Mobile telecommunications group MTN, which is plotting to exit markets outside the African continent, has now embarked on a plan of separating its infrastructure assets business as it looks to enhance growth through streamlined operations.
CEO Ralph Mupita recently said that fibre and fintech were some of the businesses that would be structurally separated to attract third party capital and partnerships over the medium term, in what has been termed ‘Ambition 2025’.
“We already have 85 000 kilometers of fibre and we believe that there is significant investment required and we would look to attract third party capital,” he said.
With over 46 million subscribers, Mupita described the company’s fintech division as a “scale business” and MTN forecasts that subscriber numbers will hit 100 million over the next five years, making it attractive investment to players in the tech sector.
“This is a scale business that can sit in its own structure, separated from the GSM [ Global System for Mobile Communications] business. Where it makes sense, we are seeking to structurally separate and create these businesses as separate vehicles for investors participate in.”
MTN plans to invest approximately R29.1 billion in its network, fintech and digital services platforms in 2021, in support of its 2025 ambition. The primary goal for the strategy is firmly focused on anchoring its attention on pan African markets, following an announcement last year to exit Middle Eastern markets, where it has often encountered growing operational challenges.
Financial statements for the full 2020 period, released on recently, showed that its biggest market, MTN Nigeria, continued to be a significant contributor to the business, adding 14.6% to the group’s service revenue which accelerated by 11.9% to R170.1 billion, from R141.8 billion in 2019.
However, repatriating cash from Nigeria has been a difficult task due to foreign currency challenges and the company managed to get out R286 million from the country. Mupita said there was about R4.2 billion yet to be repatriated as at 31 December 2020.
“In light of the digital acceleration taking place globally, MTN recognises the opportunity to win in digital services in our markets as customers come online for the first time,” the company said.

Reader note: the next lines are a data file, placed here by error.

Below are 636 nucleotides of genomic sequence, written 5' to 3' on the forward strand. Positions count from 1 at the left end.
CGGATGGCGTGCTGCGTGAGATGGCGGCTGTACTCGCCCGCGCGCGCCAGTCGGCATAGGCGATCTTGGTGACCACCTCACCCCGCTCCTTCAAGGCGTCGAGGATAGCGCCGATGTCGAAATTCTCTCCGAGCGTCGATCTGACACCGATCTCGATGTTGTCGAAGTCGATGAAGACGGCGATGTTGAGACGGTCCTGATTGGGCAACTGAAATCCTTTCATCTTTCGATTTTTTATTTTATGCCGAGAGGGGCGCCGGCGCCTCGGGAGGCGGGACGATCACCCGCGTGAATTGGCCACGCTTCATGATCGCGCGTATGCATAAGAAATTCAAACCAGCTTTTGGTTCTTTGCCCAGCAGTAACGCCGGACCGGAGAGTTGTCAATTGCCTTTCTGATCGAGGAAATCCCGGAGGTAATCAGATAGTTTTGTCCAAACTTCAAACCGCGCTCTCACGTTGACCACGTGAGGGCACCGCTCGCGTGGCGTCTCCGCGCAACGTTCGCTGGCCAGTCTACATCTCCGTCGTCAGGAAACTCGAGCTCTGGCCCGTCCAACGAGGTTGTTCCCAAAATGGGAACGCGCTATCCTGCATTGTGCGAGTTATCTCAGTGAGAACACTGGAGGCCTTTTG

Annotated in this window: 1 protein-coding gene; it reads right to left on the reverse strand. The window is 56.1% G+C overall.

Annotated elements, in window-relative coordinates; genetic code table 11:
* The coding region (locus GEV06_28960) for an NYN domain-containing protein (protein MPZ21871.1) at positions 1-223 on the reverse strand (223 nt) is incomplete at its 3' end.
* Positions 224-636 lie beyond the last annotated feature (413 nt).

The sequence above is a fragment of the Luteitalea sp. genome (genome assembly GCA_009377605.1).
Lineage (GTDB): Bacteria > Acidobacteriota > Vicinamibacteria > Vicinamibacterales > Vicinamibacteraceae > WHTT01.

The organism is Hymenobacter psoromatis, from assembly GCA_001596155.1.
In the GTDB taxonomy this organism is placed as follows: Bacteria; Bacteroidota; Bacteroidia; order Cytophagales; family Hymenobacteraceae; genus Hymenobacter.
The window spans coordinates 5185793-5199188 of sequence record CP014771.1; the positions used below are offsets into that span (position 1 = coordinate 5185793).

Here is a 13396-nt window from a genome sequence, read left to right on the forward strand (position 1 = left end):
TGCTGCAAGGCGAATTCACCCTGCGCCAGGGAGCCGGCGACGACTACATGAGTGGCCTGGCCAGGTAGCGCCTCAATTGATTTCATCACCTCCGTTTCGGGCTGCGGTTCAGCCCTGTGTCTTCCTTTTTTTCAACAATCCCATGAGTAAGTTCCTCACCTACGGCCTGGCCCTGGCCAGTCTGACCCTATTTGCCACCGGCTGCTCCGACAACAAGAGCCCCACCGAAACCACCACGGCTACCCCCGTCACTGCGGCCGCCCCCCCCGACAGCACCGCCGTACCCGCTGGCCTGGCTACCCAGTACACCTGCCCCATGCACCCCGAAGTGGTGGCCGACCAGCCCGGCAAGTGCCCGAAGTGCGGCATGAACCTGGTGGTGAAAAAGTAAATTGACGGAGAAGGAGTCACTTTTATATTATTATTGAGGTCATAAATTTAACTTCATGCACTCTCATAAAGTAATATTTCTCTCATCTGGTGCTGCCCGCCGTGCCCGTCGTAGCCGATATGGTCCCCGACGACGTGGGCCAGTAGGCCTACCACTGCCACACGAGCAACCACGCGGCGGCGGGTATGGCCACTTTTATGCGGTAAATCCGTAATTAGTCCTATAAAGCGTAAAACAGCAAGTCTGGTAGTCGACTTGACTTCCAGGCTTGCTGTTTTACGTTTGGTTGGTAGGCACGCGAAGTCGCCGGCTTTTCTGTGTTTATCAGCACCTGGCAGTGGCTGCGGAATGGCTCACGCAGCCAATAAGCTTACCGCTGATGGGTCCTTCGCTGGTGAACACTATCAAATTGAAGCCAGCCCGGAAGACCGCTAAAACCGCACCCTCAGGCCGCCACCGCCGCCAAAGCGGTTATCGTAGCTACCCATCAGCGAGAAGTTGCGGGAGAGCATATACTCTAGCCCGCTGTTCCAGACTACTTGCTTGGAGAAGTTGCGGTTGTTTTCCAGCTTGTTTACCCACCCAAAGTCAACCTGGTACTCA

Basic earnings per share increased by 87% to 946 cents, on the back of the weaker rand, improved operational performance and positive contributions of the share of profits from associates and joint ventures.
The company noted that data, which is one of the key contributors to growths during the peak period periods of Covid-19 lockdown, reversed gains since the easing of restrictions. MTN said it expects “some structural element of the shift to remain”. Subscriber numbers increased by 28.8 million to 279.6 million, while voice revenue increased by 4.8%, despite voice traffic coming under pressure in the early stages Covid-19.
MTN has also been selling-off some of its assets to reduce debt, in a programme that saw the offloading of its 49% equity holdings in Ghana Tower and Uganda Tower Interco as well as the shedding of its stake in e-commerce venture Jumia Technologies. The 18.9 stake in Jumia attracted R2.3 billion.
Part of the proceeds from the transactions that occurred in the 2020 financial year helped the company lower net debt to R43.3 billion, down from R55.3 billion in 2019. Mupita, who took over as CEO in September 2020, following the departure of Rob Shuter said the rate was the lowest in five years.
The uncertainties around cash upstreaming from Nigeria and Covid-19 impacts prompted the company not to declare a final dividend for 2020.